MOCA Cleveland’s exhibition presents two ‘Votive’ sculptures, which are part of an ongoing series that explores the history of genetic engineering, and the current employment of the controversial gene-editing technology CRISPR in both plant and animal life. Her recent solo exhibitions at Tanya Leighton Gallery, Berlin (2016); Henry Moore Institute, Leeds (2017); and Bundeskunsthalle Bonn (2017) featured sculptural and photographic work made as part of her ongoing engagement with the intersection of technology, genetics, and agriculture. Complementing and building from her continued research, the artist presents a new film commissioned for this exhibition that explores the genetic-engineering of cattle for various desirable traits through an experimental fictional lens that explores art historical references and scientific touchpoints.
Also on view are the Belgrade Hand and Minsky Arm, two pioneering pieces of artificial intelligence and prosthetic technology. Presented here for the first time in 20 years outside of their permanent home at the Massachusetts Institute of Technology (MIT) Museum, these independently-invented artifacts inform and appear regularly in artist Aleksandra Domanović’s sculpture, video, and photography. Click here to read more.
Aleksandra Domanović has had solo exhibitions at Bundeskunsthalle Bonn (2017); Henry Moore Institute, Leeds (2017); Tanya Leighton Gallery, Berlin, (2016); Plug In ICA, Winnipeg (2015); High Line Art, New York (2015); Museum Boijmans Van Beuningen, Rotterdam (2015); Gallery of Modern Art, Glasgow (2014); SPACE, London (2012); and Künstlerhaus Bethanien, Berlin (2012), among others.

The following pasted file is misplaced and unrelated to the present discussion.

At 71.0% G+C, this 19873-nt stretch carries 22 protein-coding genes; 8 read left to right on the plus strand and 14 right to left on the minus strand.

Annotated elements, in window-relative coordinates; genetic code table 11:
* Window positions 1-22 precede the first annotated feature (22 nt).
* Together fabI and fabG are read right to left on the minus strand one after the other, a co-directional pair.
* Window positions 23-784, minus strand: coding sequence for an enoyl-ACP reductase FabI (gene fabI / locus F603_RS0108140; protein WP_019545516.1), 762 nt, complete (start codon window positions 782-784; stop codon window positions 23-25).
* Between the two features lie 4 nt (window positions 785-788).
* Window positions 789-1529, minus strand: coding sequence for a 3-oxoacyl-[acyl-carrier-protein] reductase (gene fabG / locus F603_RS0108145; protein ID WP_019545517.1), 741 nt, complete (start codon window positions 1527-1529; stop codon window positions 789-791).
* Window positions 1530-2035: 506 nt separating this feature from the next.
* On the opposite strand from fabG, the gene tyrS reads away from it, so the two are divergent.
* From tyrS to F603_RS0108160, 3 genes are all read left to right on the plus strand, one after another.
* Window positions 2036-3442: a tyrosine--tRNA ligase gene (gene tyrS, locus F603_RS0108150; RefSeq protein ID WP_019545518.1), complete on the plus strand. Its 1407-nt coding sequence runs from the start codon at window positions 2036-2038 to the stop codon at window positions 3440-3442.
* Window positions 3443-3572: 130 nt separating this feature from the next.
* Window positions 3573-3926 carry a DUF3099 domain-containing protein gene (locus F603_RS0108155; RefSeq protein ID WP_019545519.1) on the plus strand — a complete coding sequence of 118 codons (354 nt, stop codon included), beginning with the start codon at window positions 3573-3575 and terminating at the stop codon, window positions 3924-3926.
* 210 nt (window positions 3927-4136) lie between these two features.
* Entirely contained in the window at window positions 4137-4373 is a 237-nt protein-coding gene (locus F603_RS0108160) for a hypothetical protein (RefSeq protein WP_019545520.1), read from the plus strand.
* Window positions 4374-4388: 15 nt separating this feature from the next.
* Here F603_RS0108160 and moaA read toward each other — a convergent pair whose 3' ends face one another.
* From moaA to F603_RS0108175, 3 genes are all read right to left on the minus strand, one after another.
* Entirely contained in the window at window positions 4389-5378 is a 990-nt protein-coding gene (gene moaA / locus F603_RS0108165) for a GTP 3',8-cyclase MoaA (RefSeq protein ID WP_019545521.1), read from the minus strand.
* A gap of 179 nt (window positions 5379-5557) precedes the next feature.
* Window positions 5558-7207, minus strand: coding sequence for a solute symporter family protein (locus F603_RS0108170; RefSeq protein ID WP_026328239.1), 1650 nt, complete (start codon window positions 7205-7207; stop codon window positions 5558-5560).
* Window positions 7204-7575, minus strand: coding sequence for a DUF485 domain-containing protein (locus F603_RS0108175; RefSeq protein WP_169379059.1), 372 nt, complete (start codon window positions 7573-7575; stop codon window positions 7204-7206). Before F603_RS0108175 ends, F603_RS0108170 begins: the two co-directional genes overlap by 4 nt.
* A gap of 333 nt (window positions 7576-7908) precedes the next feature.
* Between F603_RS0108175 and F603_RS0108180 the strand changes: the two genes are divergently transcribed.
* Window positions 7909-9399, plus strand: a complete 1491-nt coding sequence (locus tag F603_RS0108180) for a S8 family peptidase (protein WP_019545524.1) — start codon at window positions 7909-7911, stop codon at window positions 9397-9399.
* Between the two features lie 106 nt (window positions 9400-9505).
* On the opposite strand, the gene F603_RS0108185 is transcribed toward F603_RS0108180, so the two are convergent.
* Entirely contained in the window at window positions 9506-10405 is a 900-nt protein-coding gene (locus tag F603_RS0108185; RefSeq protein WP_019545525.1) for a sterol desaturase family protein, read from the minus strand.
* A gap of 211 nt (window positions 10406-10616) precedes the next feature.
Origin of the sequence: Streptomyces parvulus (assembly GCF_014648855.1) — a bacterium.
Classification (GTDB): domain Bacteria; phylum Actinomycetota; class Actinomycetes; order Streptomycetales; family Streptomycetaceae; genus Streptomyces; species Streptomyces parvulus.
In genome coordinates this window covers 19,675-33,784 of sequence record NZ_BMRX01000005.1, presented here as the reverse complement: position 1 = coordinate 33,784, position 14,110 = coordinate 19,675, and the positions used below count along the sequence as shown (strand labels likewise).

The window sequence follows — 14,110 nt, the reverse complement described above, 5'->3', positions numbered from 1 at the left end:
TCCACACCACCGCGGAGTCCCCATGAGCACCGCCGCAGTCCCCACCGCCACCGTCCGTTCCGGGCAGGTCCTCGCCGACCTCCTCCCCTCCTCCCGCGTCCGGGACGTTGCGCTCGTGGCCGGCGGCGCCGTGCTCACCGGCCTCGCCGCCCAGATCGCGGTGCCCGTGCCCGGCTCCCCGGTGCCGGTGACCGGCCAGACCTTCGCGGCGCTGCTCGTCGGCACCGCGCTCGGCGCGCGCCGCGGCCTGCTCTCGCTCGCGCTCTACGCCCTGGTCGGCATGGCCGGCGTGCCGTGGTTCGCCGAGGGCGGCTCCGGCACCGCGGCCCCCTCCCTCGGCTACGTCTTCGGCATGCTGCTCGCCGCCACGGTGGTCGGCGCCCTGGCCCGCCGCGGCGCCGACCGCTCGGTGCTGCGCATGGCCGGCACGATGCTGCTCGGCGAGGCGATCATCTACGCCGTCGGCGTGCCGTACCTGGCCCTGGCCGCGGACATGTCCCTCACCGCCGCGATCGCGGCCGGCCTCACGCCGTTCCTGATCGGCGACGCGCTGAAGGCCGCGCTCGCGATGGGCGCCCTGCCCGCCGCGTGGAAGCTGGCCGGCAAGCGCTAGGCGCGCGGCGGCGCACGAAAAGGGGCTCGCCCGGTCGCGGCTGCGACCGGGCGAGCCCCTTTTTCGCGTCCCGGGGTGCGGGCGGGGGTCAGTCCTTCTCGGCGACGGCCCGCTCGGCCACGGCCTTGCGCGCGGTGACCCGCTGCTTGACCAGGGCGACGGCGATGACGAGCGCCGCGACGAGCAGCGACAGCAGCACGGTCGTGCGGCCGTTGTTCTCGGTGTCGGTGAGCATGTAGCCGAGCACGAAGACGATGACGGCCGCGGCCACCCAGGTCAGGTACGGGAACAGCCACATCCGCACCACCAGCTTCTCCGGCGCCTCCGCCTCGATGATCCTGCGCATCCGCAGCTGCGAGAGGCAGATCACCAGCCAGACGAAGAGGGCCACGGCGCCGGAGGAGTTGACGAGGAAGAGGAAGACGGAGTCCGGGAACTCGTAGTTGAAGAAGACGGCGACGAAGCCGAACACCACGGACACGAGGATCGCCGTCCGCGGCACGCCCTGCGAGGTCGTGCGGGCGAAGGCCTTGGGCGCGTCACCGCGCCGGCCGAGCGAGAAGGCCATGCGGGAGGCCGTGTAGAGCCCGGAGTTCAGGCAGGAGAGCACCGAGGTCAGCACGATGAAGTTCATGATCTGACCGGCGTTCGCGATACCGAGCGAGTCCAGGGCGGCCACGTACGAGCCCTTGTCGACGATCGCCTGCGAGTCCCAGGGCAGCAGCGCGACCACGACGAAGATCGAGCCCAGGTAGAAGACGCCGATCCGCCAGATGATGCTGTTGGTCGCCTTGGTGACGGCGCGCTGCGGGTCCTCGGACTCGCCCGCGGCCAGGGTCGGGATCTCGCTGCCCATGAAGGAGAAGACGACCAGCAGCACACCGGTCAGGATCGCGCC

Selected group exhibitions include, Artificial Tears, MAK Museum für angewandte Kunst, Vienna (2017); What People Do For Money: Some Joint Ventures, Manifesta 11, Zurich (2016); Ordinary Pictures, Walker Art Center, Minneapolis (2016); Electronic Superhighway, Whitechapel Gallery, London (2016); Hecker Leckey Sound Voice Chimera, MoMA PS1, New York (2015); Concentrations 59: Mirror Stage—Visualizing the Self After the Internet, Dallas Museum of Art, Texas (2015); L'usage des forms, Palais de Tokyo, Paris (2015); Triennial: Surround Audience, New Museum, New York (2015); Shanghai Biennale, Shanghai (2014); Art Post-Internet, Ullens Center for Contemporary Art, Beijing (2014); Remote Control, ICA, London (2012); and Higher Atlas, Marrakech Biennale 4th Edition, Marrakech (2012).
Additional support for Aleksandra Domanovic: untitled (In My Feelings) is provided by Hahn Loeser & Parks LLP.
All current exhibitions are funded by The Andy Warhol Foundation for the Visual Arts and Leadership Circle gifts from anonymous donors, Yuval Brisker, Joanne Cohen and Morris Wheeler, Margaret Cohen and Kevin Rahilly, Becky Dunn, Harriet Goldberg, Agnes Gund, Michelle and Richard Jeschelnig, Donna and Stewart Kohl, Jan Lewis, Toby Devan Lewis, and Scott Mueller.
All moCa Cleveland exhibitions are supported in part by the residents of Cuyahoga County through a public grant from Cuyahoga Arts & Culture, the Cleveland Foundation, the George Gund Foundation, and the continuing support of the Museum’s Board of Directors, patrons, and members. Sherwin-Williams is the official paint of moCa Cleveland.